Insurance companies who profit by denying fair compensation to patients injured or killed by medical malpractice have put up $27.8 million to oppose the Fairness for Injured Patients Act. Insurance money accounts for two-thirds of the $43.8 million raised to oppose the Fairness Act, a measure that seeks to restore accountability for injured patients on the November 2022 California ballot.
“California insurance companies will spend whatever it takes to protect their golden goose – California’s cap on compensation for those injured, maimed or killed by medical malpractice that prevents many patients from ever seeking justice,” said Carmen Balber, executive director of Consumer Watchdog. “The $250,000 cap on damages for a person’s lost quality of life, disability and death hasn’t gone up a dime since 1975, and that means insurance companies never have to compensate patients who are harmed or killed in a medical facility they trusted to make them better. The cap is a gold mine for insurance companies and the Fairness Act will level the playing field for injured patients who have been denied justice for too long.”
The Fairness for Injured Patients Act would index California’s $250,000 cap on compensation for malpractice victims’ lost quality of life, disability or death, and allow judges or juries to decide fair compensation in cases of catastrophic injury. The cap has not increased since it was enacted in 1975, and is worth just $50,000 in today’s dollars.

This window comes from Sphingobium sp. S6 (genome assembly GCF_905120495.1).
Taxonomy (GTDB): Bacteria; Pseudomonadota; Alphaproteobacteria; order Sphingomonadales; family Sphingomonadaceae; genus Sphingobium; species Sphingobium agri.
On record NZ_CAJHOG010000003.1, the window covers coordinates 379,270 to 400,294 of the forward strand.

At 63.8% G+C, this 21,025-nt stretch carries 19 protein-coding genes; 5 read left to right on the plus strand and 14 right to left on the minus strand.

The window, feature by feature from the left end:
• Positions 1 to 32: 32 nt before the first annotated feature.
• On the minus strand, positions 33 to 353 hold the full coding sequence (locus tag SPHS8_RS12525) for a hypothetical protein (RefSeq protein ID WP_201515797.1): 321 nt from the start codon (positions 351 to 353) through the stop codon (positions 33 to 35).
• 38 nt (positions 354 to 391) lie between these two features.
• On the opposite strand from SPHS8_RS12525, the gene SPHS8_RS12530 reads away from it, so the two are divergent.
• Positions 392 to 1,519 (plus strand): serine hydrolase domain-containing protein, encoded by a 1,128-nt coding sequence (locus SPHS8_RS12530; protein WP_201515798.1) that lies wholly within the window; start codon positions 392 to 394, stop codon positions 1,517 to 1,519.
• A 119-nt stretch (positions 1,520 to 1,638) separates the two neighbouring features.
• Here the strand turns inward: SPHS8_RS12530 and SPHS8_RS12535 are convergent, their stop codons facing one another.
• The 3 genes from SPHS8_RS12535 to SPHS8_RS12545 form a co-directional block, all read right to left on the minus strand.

Sarah Hitchcock-Glover’s son Adam was just twelve years old when his physician’s failure to order simple lab tests after surgery caused her to miss clear signs of septic shock and cost Adam his life. His parents went to court to prevent this from happening to another family, and quickly learned how the law stacks the deck against patients.
“We brought suit to hold the surgeon accountable for the errors that led to Adam’s death, but her insurance company did everything they could to delay and drag out the case. As we neared trial, the money available to pursue the case ran out because California caps recovery for a child’s death at $250,000. We were devastated that the cap forced us to abandon the case, so close to getting answers and accountability, because of costs. The insurance company paid nothing and no one was never held responsible. Nothing changed,” said Hitchcock-Glover, of Los Gatos, California.